The case was originally filed in January 2000 by Rory Wessel of Albuquerque, and 13 other city employees, after the city of Albuquerque heeded the demands of union officials of AFSCME Local 624 to withhold compulsory union dues from employees’ paychecks without legislative authorization and without observing constitutional due process requirements.
The court ruled that indemnification agreements violate First Amendment protections as articulated in the Foundation-won Supreme Court decision in Chicago Teachers Union v. Hudson. Under Hudson, union officials must provide independently audited disclosure of their books and justify expenditures before seizing any forced union dues from employees who have chosen to refrain from union membership.
Buffalo, N.Y. (August 15, 2002) — With the help of the National Right to Work Legal Defense Foundation, an employee of the Lancaster Steel Service Company filed charges against steelworkers union officials for failing to notify him, and the entire workforce, of their right to refrain from formal union membership.
The charges also allege that union officials are illegally forcing these employees to pay full union dues, including dues spent for politics.
The employee, David Powers, has filed unfair labor practice charges with the National Labor Relations Board (NLRB) against the United Steelworkers of America (USWA) Local 222-1 and parent United Steel Workers International (USWI).
“This is a clear case of union bosses lying to the workers they claim to represent,” said Stefan Gleason, Vice President of the National Right to Work Foundation. “No one should be forced to pay compulsory dues to a union, especially when its officials egregiously abuse that federally granted special privilege.”
Union officials never notified Powers, and the other employees of their rights. As part of his complaint Powers wants the union to return all of the money that is being illegally seized and used for activities unrelated to collective bargaining.
“Because New Yorkers are not protected by a Right to Work law, union bosses will continue to have the power to shake down and coerce workers to support their pet political causes and other activities,” said Gleason.
USWA and USWI union officials’ actions violated the workers’ rights established by the U.S. Supreme Court Communications Workers v. Beck decision. Under Beck, a case that Foundation attorneys argued and won, workers who are not protected by a Right to Work law may resign from formal union membership and halt and reclaim the portion of forced union dues spent on politics and other activities unrelated to collective bargaining.
Washington, DC (August 13, 2002) — A national employee rights advocate today filed federal charges at the National Labor Relations Board (NLRB) against the Union Labor Life Insurance Company (ULLICO) for secretly contributing to labor unions through their top officials at the expense of rank-and-file union members and compulsory fee payers.
With assets totaling over $4 billion today, ULLICO was established in 1925 and today invests funds from unions, labor pension funds, and individual stockholders. ULLICO, whose directors are almost exclusively presidents and other officials of major unions, is already the target of a federal grand jury investigation in Washington, DC, which is investigating possible criminal activity.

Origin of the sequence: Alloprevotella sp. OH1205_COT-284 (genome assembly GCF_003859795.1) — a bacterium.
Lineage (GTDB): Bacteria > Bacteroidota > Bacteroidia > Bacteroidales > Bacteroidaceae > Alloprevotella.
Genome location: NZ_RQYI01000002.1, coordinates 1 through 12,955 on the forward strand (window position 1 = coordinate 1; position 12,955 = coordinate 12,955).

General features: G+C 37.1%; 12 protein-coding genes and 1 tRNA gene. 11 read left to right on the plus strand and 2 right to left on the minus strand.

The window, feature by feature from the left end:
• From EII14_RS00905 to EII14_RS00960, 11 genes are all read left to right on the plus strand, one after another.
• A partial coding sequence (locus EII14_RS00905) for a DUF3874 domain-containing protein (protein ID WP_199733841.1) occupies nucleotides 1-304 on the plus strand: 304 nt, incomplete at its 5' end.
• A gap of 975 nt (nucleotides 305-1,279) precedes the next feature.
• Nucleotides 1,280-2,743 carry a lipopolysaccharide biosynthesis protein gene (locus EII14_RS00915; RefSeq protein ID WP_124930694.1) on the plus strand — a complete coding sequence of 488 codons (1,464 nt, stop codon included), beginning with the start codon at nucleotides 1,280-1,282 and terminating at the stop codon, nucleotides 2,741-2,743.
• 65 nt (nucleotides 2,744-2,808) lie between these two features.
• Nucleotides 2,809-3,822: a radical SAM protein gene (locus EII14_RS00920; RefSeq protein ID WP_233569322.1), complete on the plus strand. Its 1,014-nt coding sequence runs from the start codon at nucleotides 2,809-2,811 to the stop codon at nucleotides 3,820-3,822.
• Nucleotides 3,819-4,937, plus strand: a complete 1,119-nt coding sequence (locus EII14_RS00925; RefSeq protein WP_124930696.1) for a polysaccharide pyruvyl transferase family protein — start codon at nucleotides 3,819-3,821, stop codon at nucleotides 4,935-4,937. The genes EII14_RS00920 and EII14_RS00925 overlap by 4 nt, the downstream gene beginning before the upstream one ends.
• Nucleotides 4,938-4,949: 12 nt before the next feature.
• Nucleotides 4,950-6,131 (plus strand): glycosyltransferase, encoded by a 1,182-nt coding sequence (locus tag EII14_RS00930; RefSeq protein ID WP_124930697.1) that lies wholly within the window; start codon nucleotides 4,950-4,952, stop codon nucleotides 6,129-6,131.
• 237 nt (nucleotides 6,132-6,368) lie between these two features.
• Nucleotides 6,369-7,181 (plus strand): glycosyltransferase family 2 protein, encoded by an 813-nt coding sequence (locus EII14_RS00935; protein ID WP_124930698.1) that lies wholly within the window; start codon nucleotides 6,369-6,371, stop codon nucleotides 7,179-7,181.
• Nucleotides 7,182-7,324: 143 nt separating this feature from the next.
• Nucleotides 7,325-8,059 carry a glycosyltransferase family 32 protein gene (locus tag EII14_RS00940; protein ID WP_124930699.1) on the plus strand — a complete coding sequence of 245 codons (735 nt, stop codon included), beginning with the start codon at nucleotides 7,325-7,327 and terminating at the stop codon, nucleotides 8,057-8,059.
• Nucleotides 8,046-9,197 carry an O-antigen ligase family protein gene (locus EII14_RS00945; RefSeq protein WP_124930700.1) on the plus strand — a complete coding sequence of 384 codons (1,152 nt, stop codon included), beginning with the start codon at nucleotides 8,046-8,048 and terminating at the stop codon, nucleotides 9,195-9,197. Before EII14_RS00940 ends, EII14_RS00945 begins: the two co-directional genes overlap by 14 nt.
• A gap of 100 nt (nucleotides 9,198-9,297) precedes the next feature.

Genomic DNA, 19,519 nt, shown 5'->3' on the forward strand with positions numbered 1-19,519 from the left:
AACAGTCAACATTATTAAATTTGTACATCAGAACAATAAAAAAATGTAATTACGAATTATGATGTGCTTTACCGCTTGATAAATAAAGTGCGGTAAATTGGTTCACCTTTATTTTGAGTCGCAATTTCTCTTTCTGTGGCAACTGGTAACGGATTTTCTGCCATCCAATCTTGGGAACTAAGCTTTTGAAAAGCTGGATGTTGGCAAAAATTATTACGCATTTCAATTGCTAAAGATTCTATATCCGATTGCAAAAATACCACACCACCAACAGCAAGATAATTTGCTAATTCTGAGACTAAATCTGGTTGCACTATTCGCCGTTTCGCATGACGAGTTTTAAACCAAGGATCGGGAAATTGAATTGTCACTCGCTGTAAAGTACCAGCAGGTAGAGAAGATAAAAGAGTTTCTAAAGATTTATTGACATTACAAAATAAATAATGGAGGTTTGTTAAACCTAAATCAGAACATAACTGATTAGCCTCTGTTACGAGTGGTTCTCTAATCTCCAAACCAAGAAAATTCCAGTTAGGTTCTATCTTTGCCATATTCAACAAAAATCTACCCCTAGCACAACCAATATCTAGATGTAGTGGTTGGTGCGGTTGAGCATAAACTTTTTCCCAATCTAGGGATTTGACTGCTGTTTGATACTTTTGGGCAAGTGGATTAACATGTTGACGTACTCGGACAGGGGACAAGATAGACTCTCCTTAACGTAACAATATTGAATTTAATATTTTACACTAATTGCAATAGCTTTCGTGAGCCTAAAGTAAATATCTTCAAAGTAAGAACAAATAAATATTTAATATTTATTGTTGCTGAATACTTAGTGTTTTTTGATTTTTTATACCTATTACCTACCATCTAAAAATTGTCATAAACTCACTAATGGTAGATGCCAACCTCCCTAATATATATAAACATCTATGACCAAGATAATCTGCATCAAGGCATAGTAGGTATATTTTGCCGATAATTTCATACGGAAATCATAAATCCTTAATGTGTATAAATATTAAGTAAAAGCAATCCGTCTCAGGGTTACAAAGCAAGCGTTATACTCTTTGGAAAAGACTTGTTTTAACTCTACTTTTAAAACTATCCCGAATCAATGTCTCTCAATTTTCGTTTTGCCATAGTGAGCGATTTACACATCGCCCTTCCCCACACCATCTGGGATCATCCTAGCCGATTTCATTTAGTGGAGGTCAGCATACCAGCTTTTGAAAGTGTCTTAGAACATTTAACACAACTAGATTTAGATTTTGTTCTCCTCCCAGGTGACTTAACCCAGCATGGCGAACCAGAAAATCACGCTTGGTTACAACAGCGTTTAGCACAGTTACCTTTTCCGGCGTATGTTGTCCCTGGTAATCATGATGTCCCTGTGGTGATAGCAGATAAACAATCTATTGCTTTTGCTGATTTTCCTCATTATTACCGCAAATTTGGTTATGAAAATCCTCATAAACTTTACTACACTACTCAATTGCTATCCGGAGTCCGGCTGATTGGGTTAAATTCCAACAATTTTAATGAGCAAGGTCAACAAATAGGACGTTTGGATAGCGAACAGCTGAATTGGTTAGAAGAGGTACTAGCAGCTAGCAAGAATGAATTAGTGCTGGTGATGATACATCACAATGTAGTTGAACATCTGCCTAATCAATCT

The federal unfair labor practice charges filed today by Stefan Gleason, Vice President of the National Right to Work Legal Defense Foundation, allege that ULLICO directors used their positions to allow themselves to sell their personal portfolios of ULLICO stock at a dramatically higher price than they were worth, but would not allow larger shareholders – such as individual union pension funds set up for the benefit of union members and compulsory fee payers– to sell their stock during the same period. These transactions were kept secret for nearly two years until they came to light in April.
“The self-dealing of ULLICO officials reveals the corruption that results from the numerous special privileges conferred upon union officials by federal law,” said Gleason. “While union officials have been talking about corporate corruption, at firms like Enron they have been similarly exploiting rank-and-file workers.”
During the late 1990’s, ULLICO bought significant holdings in Global Crossing which skyrocketed in value. In late 1999, before ULLICO’s stock price was to be increased, ULLICO President Robert Georgine sent a confidential letter to ULLICO board members – virtually all of whom are union presidents – encouraging them to purchase up to 4,000 shares of stock at $53.94. Georgine knew the stock’s value would increase significantly at the next revaluation. Then, in May 2000, ULLICO’s board raised the price of company stock to $146 per share, knowing that the new price was well above its true value since Global Crossing’s stock value had been plummeting dramatically throughout 2000.
In November 2000, ULLICO’s board authorized a stock repurchase at the inflated price of $146 a share, which permitted directors to sell back their personal holdings. But they permitted larger stockholders only to sell back a small portion of their ULLICO stock. By allowing themselves to liquidate their personal holdings at an inflated price, ULLICO’s board of directors made significant profits to the direct detriment of others who had invested in ULLICO. In Spring 2001, the value of ULLICO stock was revalued at $74 a share, and only then were union pensions, which are set up for employees, free to sell their ULLICO stock.
Public reports indicate that among those who personally profited from these secret transactions were Douglas McCarron, President of the United Brotherhood of Carpenters, Martin Maddaloni, President of the United Association of Plumbers and Pipefitters, and Morton Bahr, President of the Communications Workers of America.